Nowadays cross-national freight traffic flows are organised within so-called transport corridors (TCs) where the most rapid growth is observed in the market of international container transportation from China to Europe. This is encouraged by the active position of the Chinese government in developing the One-Belt-One-Road initiative (OBOR). OBOR does not provide for a single solution (Nazarko and Kuzmicz, 2017), and the countries that joined the initiative apply maximum efforts to link new global economic centres via their territories: offer attractive charges, provide passing capacities and harmonize technical standards, transport laws and carriage documents, simplify the freight rate policy and norms of crossing state borders, as well as generate a reverse freight traffic flow.

The increasing competition among TCs impact the total charge of the TCs:

  • on the markets close to perfect competition, they use the principle of short-term marginal costs in which they include the components of variable costs, excluding the capital costs;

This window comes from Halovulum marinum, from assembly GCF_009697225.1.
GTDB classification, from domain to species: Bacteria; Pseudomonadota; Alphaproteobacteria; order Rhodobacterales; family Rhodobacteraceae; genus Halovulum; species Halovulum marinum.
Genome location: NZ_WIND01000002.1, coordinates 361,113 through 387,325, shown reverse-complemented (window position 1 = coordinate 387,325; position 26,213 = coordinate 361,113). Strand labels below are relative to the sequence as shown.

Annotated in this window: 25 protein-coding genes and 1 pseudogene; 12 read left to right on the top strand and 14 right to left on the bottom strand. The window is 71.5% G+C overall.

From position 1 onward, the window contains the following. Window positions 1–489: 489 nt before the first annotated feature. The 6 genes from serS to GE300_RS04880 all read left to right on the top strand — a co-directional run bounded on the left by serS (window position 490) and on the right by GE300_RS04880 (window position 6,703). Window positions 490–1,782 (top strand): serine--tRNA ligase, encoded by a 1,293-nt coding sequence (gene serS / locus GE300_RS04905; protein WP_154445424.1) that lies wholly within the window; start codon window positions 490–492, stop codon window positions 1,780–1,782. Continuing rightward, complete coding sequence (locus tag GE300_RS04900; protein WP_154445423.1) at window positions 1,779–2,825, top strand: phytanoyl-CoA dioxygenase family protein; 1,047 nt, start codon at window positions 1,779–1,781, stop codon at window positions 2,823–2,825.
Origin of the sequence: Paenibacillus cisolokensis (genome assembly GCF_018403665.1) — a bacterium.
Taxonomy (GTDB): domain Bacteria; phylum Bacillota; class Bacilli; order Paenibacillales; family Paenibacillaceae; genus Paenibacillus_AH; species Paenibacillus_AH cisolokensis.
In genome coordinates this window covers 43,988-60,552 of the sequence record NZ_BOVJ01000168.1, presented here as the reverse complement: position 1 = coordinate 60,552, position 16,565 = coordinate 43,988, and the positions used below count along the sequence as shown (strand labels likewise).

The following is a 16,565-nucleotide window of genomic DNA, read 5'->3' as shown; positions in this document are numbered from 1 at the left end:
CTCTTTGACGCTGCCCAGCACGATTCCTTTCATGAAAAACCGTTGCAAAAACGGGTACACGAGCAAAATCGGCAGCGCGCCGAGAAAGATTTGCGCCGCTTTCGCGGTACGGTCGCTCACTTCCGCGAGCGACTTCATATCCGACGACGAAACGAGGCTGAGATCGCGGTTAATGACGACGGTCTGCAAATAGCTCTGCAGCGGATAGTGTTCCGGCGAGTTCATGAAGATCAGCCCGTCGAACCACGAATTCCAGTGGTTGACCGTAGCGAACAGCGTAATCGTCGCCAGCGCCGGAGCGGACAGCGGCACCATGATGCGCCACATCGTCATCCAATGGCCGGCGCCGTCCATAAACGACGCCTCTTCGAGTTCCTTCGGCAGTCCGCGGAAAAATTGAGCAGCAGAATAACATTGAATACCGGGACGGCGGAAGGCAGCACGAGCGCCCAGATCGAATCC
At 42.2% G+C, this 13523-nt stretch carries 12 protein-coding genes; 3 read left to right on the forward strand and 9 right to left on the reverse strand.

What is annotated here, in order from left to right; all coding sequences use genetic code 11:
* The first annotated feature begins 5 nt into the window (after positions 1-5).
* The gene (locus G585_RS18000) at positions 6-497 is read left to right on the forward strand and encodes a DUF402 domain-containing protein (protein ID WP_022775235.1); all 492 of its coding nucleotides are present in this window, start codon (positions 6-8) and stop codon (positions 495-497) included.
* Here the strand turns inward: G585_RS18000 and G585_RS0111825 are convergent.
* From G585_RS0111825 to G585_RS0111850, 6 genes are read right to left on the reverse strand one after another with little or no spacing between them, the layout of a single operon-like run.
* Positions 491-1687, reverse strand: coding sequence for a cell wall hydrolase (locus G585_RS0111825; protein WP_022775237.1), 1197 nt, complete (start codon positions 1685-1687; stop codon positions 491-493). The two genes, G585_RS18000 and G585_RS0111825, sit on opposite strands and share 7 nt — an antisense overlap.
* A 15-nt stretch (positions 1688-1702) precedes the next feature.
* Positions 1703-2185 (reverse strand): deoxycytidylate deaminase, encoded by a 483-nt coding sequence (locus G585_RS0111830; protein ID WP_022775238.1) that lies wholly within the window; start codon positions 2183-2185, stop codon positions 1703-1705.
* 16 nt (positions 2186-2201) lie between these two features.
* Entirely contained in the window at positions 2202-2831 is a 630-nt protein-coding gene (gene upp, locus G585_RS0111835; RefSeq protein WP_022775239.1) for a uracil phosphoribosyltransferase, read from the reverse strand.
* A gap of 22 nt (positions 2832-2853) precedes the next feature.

• on the monopoly regulated markets, they use the principle of fully distributed costs, adding all indirect costs, including, quite often, those related to other types of activities;

  • on the markets with an intermediate degree of concentration, they use ‘long-term marginal costs’ combining short-term marginal costs and capital costs (or investment costs) in various proportions.

In the point of view of experts, the state must change charges accordingly. The state experts do not accept the same principle for all market segments, but only for those where the state has a political interest. It seems contrary to EU open access rail transport policy where the infrastructure charges must be the same, if factual and legal circumstances are equivalent.

The social benefits from optimal network usage